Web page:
On this day in 1553 Lady Jane Grey took the throne of England.
The King, Edward V, died on 6 July 1553. On 9 July Jane was informed that she was now queen, and according to her own later claims, accepted the crown only with reluctance.
The next day, she was officially proclaimed Queen of England after she had taken up secure residence in the Tower of London, where English monarchs customarily resided from the time of accession until coronation.
Jane refused to name her husband Dudley as king by letters patent and deferred to Parliament. She offered to make him Duke of Clarence instead.
Northumberland faced a number of key tasks to consolidate his power after Edward’s death.
Most importantly, he had to isolate and, ideally, capture Lady Mary to prevent her from gathering support.
As soon as Mary was sure of King Edward’s demise, she left her residence at Hunsdon and set out to East Anglia, where she began to rally her supporters.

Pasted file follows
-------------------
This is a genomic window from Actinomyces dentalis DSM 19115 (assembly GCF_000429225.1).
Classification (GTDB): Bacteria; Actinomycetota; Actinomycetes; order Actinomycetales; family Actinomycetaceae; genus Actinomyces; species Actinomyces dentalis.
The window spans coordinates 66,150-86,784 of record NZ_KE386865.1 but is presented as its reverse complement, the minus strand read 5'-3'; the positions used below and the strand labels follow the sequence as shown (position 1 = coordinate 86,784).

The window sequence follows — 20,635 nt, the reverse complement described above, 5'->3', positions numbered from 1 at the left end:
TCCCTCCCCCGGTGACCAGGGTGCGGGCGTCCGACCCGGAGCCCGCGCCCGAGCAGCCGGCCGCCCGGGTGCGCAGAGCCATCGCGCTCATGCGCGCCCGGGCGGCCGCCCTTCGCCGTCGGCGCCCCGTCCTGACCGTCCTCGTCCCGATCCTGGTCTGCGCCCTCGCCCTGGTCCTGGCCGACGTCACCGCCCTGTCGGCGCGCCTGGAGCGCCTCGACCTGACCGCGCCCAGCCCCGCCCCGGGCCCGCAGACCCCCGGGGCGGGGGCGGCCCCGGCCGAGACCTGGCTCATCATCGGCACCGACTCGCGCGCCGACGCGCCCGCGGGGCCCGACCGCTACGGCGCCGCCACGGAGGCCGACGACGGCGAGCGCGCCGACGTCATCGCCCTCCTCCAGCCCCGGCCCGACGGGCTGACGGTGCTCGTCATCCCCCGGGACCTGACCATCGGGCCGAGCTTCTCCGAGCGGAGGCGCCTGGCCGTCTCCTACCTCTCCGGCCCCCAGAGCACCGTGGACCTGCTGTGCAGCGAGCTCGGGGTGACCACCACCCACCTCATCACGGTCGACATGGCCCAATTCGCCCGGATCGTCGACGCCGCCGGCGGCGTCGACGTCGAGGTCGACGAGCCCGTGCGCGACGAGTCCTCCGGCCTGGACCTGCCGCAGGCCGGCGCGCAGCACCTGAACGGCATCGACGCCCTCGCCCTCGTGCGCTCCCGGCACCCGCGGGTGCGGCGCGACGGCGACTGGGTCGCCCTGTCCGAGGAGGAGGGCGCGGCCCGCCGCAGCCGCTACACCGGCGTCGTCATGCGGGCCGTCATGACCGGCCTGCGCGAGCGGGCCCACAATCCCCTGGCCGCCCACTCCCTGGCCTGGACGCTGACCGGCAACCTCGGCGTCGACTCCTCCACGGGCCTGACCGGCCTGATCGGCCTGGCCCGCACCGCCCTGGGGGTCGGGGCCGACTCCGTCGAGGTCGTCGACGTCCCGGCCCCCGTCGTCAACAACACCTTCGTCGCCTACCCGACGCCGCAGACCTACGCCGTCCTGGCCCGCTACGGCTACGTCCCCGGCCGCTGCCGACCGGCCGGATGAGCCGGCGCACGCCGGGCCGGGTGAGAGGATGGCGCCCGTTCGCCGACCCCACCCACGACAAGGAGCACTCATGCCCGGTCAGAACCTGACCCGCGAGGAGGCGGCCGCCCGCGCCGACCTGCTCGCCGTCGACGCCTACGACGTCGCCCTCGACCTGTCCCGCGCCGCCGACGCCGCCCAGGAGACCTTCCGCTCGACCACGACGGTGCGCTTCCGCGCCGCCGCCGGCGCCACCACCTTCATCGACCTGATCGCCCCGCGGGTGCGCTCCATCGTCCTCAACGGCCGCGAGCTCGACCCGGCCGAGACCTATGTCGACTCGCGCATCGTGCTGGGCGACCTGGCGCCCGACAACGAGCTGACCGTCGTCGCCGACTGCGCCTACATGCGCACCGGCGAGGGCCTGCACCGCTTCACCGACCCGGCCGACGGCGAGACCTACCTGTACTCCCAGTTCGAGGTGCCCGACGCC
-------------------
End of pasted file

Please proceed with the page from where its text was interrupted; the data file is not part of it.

Northumberland set out from London with troops on 14 July; in his absence the Privy Council switched their allegiance from Jane to Mary, and proclaimed her queen in London on 19 July among great jubilation of the populace.
Jane was imprisoned in the Tower’s Gentleman Gaoler’s apartments, her husband in the Beauchamp Tower.
The new queen entered London in a triumphal procession on 3 August, and the Duke of Northumberland was executed on 22 August 1553.
In September, Parliament declared Mary the rightful queen and denounced and revoked Jane’s proclamation as that of a usurper.